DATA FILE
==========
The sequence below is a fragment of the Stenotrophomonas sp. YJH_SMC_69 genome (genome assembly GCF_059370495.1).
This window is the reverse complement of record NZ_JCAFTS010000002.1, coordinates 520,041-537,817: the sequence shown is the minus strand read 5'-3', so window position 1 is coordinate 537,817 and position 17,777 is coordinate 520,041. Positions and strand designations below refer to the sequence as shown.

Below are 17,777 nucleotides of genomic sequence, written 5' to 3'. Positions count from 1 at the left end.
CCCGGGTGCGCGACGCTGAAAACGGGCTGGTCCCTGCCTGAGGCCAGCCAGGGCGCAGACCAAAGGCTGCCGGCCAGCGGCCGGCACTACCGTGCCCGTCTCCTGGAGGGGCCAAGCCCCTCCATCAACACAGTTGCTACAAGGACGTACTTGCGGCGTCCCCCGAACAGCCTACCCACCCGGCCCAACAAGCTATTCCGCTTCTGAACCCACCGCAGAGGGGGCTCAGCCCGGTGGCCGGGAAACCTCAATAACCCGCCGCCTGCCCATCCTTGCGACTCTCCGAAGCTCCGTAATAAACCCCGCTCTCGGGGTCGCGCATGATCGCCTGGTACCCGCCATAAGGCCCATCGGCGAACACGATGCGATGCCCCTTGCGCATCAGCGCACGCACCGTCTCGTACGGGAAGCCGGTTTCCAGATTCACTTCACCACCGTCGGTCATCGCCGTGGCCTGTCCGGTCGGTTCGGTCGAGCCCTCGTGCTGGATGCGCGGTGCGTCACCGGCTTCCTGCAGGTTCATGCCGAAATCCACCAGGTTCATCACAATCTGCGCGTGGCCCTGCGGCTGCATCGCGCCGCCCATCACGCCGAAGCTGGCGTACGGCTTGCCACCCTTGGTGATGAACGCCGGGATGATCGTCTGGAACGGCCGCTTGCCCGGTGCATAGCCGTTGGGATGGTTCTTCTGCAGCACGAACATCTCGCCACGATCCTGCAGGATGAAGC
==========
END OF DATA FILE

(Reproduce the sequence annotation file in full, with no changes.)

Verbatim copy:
The sequence below is a fragment of the Stenotrophomonas sp. YJH_SMC_69 genome (genome assembly GCF_059370495.1).
This window is the reverse complement of record NZ_JCAFTS010000002.1, coordinates 520,041-537,817: the sequence shown is the minus strand read 5'-3', so window position 1 is coordinate 537,817 and position 17,777 is coordinate 520,041. Positions and strand designations below refer to the sequence as shown.

Below are 17,777 nucleotides of genomic sequence, written 5' to 3'. Positions count from 1 at the left end.
CCCGGGTGCGCGACGCTGAAAACGGGCTGGTCCCTGCCTGAGGCCAGCCAGGGCGCAGACCAAAGGCTGCCGGCCAGCGGCCGGCACTACCGTGCCCGTCTCCTGGAGGGGCCAAGCCCCTCCATCAACACAGTTGCTACAAGGACGTACTTGCGGCGTCCCCCGAACAGCCTACCCACCCGGCCCAACAAGCTATTCCGCTTCTGAACCCACCGCAGAGGGGGCTCAGCCCGGTGGCCGGGAAACCTCAATAACCCGCCGCCTGCCCATCCTTGCGACTCTCCGAAGCTCCGTAATAAACCCCGCTCTCGGGGTCGCGCATGATCGCCTGGTACCCGCCATAAGGCCCATCGGCGAACACGATGCGATGCCCCTTGCGCATCAGCGCACGCACCGTCTCGTACGGGAAGCCGGTTTCCAGATTCACTTCACCACCGTCGGTCATCGCCGTGGCCTGTCCGGTCGGTTCGGTCGAGCCCTCGTGCTGGATGCGCGGTGCGTCACCGGCTTCCTGCAGGTTCATGCCGAAATCCACCAGGTTCATCACAATCTGCGCGTGGCCCTGCGGCTGCATCGCGCCGCCCATCACGCCGAAGCTGGCGTACGGCTTGCCACCCTTGGTGATGAACGCCGGGATGATCGTCTGGAACGGCCGCTTGCCCGGTGCATAGCCGTTGGGATGGTTCTTCTGCAGCACGAACATCTCGCCACGATCCTGCAGGATGAAGC